“We are perishing for want of wonder, not for want of wonders.”-G.K. Chesteron

I’m sitting at a Starbucks in Houston, Texas, where we’re visiting my sister, her husband, and my newborn niece. It’s been a good trip, albeit with one complication: my sons were sick for the first two days of our visit, so we were hesitant to have them around a newborn while they recovered from respiratory issues. What to do?

Amazingly, people have organized themselves into associations and organizations that help us solve exactly the problem we faced. Groups of local strangers–people we’d never met before and who we may never see again–were kind enough to shelter us and feed us a sumptuous breakfast. We were protected from the elements (and comfortably) and fed (and well).

What inspired them to such benevolent offices? Were they aware of our plight, minor though it may seem? Did they wait in anticipation of skittish travelers who didn’t want their potentially-contagious kids around a newborn, all the while thinking of nothing but my niece’s welfare?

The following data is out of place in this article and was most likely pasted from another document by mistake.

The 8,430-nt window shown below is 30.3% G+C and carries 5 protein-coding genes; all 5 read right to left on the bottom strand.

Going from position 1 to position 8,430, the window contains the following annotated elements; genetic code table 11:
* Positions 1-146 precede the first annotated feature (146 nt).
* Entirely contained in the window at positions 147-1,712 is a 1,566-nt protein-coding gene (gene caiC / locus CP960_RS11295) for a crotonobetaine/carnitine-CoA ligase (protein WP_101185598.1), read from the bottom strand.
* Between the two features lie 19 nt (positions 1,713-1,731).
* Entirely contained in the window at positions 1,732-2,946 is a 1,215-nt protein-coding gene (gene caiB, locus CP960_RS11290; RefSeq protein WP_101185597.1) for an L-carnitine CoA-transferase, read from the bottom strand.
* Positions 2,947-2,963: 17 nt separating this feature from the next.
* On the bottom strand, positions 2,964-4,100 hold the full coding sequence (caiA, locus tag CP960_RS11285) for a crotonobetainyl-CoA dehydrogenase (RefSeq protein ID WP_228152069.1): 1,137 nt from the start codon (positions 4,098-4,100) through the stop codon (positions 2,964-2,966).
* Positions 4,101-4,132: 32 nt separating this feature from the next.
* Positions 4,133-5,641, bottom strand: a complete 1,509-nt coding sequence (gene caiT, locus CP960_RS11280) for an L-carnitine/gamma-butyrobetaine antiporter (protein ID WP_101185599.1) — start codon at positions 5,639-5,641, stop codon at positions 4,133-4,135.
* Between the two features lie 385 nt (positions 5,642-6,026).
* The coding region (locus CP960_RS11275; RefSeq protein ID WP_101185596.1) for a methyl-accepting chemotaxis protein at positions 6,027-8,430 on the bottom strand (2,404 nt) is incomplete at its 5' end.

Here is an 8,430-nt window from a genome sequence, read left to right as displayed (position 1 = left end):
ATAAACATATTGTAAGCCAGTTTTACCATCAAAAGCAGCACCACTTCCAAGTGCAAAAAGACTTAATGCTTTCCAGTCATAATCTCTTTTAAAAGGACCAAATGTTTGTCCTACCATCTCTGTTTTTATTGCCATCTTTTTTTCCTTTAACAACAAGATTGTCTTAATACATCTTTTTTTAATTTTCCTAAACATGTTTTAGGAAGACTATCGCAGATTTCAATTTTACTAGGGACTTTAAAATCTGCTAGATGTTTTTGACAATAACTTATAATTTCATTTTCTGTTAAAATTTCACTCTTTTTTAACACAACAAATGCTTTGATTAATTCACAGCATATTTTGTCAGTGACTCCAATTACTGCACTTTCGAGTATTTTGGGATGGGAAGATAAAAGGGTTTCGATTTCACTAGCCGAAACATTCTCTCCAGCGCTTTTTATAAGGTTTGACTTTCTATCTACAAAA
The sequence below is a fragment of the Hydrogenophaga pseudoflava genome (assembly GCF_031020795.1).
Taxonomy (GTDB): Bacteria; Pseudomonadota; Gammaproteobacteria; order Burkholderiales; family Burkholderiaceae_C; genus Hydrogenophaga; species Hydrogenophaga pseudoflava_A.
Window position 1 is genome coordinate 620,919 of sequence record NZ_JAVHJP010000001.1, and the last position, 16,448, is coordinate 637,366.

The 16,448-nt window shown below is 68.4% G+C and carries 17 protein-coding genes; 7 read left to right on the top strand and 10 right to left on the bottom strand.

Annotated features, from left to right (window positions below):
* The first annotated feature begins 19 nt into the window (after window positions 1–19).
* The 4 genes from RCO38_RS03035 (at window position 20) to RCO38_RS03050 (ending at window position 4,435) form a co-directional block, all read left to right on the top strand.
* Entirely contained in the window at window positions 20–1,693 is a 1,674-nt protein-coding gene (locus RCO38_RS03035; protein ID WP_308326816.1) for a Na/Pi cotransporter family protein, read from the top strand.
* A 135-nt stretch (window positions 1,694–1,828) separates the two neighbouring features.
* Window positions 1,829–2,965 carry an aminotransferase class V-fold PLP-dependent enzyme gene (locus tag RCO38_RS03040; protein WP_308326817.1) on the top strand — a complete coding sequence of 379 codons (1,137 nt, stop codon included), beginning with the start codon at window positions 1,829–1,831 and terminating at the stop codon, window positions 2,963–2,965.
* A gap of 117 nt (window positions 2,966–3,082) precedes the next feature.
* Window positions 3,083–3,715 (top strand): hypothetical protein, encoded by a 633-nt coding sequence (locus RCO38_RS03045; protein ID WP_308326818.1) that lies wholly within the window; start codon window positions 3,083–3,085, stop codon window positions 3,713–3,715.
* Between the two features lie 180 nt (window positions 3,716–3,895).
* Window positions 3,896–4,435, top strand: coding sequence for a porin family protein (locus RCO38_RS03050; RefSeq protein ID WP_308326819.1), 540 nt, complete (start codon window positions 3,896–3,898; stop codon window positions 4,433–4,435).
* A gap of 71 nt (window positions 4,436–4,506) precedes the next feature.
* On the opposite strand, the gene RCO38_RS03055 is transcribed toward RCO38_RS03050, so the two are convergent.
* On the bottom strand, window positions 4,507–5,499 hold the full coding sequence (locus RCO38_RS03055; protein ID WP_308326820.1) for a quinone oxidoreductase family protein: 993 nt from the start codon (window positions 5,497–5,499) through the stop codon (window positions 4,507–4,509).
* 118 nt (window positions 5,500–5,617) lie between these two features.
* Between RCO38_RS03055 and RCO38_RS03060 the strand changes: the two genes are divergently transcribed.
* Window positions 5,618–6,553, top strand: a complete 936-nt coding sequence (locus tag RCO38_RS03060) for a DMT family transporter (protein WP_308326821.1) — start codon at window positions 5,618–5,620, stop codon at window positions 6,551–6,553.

Of course not. They were all too willing to feed and shelter us, and perhaps indulge just a bit of irrational fear about spreading infection to a baby, in exchange for the fruit of but a few hours’ labor denominated in money.

Ever since attending a Liberty Fund conference on Hayek about two months ago, I’ve been thinking about Hayek’s insights about markets. Too often, we lose sight of just how incredible this is: strangers who don’t know one another’s preferences, goals, fears, or dreams, are able to cooperate to mutual advantage through voluntary trade. As Hayek notes, the “Great Society” or “catallaxy” doesn’t have its own consciously-chosen goal. Rather, it allows free and responsible people to pursue their own individually-chosen goals. The desk clerk at the hotel, for example, might know nothing of my goals or interests. I knew nothing of hers, and yet she is willing to advance my goals (in this case, spending time with family while keeping sick kids at a safe distance from the baby) if I’m willing to advance hers. General prosperity is the unintended consequence insofar as trades are voluntary.

A wonder? Absolutely, and worthy of wonder.

NB: The Chesteron quote also appears at in “I, Pencil.” The Competitive Enterprise Institute made a series of videos based on I, Pencil” that you can watch here. I was compensated for appearing in them but not for mentioning them in this post. Here’s an article I wrote a few years ago with the same title.